Architect–client Relationship And Value Addition In Private Residential Projects
Published 2019 · Business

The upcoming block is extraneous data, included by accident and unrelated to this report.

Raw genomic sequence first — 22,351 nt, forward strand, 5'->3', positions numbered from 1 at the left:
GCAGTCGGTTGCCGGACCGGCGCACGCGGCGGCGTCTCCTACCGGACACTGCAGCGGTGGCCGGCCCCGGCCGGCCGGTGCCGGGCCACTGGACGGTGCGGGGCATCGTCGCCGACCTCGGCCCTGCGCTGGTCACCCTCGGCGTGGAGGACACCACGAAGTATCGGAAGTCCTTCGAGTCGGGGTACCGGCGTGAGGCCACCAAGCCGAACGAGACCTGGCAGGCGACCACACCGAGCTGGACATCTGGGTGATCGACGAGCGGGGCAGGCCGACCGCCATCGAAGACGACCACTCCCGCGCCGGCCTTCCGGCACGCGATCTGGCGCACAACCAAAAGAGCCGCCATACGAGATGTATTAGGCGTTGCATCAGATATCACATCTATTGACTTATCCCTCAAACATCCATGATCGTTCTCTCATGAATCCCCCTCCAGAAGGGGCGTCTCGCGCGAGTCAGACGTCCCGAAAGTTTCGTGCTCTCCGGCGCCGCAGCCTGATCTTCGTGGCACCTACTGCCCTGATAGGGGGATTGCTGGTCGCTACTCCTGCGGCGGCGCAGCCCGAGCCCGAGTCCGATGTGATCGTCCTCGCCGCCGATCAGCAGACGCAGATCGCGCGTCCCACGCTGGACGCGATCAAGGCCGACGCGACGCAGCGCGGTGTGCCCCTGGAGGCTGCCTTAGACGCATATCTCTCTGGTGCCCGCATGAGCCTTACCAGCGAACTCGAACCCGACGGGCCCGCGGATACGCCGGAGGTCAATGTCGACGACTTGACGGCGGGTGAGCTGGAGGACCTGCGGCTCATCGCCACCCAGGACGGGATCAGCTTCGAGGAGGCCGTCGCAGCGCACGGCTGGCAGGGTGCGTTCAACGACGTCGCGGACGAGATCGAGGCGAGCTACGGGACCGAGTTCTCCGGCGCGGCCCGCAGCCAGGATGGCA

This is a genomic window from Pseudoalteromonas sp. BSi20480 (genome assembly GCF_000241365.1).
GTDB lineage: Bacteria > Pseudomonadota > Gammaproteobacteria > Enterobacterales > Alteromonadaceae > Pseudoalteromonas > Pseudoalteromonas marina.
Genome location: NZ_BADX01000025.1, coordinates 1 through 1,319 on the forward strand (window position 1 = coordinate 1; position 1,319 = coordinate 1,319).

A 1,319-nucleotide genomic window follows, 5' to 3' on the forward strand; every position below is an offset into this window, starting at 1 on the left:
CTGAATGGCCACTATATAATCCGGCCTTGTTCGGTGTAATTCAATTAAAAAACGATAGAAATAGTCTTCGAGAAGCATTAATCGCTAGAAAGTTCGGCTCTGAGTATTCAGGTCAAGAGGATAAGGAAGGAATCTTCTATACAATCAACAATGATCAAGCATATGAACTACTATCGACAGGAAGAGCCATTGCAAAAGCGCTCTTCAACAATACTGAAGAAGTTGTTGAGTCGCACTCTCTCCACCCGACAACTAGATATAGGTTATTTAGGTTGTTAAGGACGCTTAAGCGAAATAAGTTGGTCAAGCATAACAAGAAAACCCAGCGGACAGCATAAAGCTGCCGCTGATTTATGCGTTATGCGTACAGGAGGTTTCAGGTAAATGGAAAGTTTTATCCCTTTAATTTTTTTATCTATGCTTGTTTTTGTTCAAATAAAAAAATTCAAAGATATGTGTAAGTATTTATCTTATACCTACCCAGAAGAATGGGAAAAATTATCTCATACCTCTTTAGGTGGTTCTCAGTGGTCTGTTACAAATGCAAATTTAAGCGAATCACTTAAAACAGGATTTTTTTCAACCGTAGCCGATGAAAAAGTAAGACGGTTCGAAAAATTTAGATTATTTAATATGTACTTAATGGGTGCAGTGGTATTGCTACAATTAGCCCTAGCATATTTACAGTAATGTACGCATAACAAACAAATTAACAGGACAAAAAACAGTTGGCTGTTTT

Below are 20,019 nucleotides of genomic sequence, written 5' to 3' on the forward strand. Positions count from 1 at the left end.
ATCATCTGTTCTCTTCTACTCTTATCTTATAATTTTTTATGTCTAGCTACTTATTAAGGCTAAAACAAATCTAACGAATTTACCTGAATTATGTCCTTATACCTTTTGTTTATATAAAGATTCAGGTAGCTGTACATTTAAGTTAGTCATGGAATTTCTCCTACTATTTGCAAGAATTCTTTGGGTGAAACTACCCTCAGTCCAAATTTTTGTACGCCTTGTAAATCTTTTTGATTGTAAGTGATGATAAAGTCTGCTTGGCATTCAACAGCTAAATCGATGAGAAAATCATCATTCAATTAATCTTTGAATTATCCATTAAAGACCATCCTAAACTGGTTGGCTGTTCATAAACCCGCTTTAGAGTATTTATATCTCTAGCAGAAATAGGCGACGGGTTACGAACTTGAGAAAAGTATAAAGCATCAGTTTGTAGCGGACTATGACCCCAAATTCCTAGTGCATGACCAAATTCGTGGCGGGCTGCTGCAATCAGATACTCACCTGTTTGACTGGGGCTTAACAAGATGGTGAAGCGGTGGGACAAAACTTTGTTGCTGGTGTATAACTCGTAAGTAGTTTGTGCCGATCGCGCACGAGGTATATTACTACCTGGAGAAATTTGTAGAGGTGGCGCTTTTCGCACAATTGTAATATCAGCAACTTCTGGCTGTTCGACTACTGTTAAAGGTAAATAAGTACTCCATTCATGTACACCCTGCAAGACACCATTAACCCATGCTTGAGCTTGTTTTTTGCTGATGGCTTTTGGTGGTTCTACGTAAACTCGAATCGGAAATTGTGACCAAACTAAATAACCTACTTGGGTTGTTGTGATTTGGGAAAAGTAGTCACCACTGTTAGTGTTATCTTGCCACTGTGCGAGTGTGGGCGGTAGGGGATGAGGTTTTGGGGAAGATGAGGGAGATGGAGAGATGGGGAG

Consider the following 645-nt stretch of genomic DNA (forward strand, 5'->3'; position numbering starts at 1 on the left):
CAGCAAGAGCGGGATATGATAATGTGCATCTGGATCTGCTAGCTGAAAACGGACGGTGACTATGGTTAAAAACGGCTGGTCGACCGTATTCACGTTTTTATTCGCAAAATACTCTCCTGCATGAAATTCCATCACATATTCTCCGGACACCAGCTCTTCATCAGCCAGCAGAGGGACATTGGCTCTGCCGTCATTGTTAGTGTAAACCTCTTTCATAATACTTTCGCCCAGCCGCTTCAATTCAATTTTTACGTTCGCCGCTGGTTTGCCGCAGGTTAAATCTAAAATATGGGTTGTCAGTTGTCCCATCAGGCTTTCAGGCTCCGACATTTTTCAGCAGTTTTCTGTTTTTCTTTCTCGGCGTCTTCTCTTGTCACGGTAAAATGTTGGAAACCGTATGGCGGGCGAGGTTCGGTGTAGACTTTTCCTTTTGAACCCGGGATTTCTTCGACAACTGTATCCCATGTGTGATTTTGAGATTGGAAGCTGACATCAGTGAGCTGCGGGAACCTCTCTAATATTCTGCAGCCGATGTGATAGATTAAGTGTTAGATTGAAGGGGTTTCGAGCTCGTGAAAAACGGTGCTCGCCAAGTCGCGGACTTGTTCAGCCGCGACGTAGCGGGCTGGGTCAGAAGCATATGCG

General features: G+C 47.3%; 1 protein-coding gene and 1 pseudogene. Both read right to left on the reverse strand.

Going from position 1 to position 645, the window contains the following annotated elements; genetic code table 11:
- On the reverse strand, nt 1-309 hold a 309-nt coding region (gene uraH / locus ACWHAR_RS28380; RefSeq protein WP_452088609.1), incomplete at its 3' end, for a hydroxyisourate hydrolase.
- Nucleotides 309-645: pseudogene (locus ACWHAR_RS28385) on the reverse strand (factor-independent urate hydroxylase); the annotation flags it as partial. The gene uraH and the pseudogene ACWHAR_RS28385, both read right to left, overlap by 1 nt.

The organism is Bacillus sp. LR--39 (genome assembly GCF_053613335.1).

Purpose The purpose of this paper is to contextualise the architect–client relationship and evaluate the factors responsible for its deterioration, and then define the impact of these factors on the future needs of architects and clients, including how such knowledge can help emerging architects to develop an understanding of the profession at an early stage. It will attempt to reveal new insights and build consensus around issues, such as functionality and aesthetics, per cent-based fee structure, conflict of interest amongst architects, contractors and clients. Design/methodology/approach A combination of qualitative online survey, semi-structured interviews and online focus group discussions under the comprehensive umbrella of the case study method has been used to construct a pragmatic framework. The data collection was focused on revealed preferences rather than stated preferences, in terms of likes and dislikes, in a standard survey. Findings Overall, this paper strengthens the idea that the predicament of the profession and the marginalisation of architects is due to their detachment from clients. The findings suggest that the fee structure might be a major source of discontent and there is an urgent need for alternative routes of procurement, particularly for private residential clients. While most clients prefer functionality over aesthetics and want architects to be affordable, they are more willing to invest their trust in architects who can deliver from concept to completion. Research limitations/implications The arguments contested in this paper attempt to demystify the dynamics that are at play during the construction stage. It looks at power sharing, responsibilities and silent hierarchies that transpire between architects, clients and contractors, particularly in private residential projects. Originality/value The main recommendation of this paper is that to secure the future of the architecture profession emerging architects need to be trained more in client-centric skills than design-centric aptitude.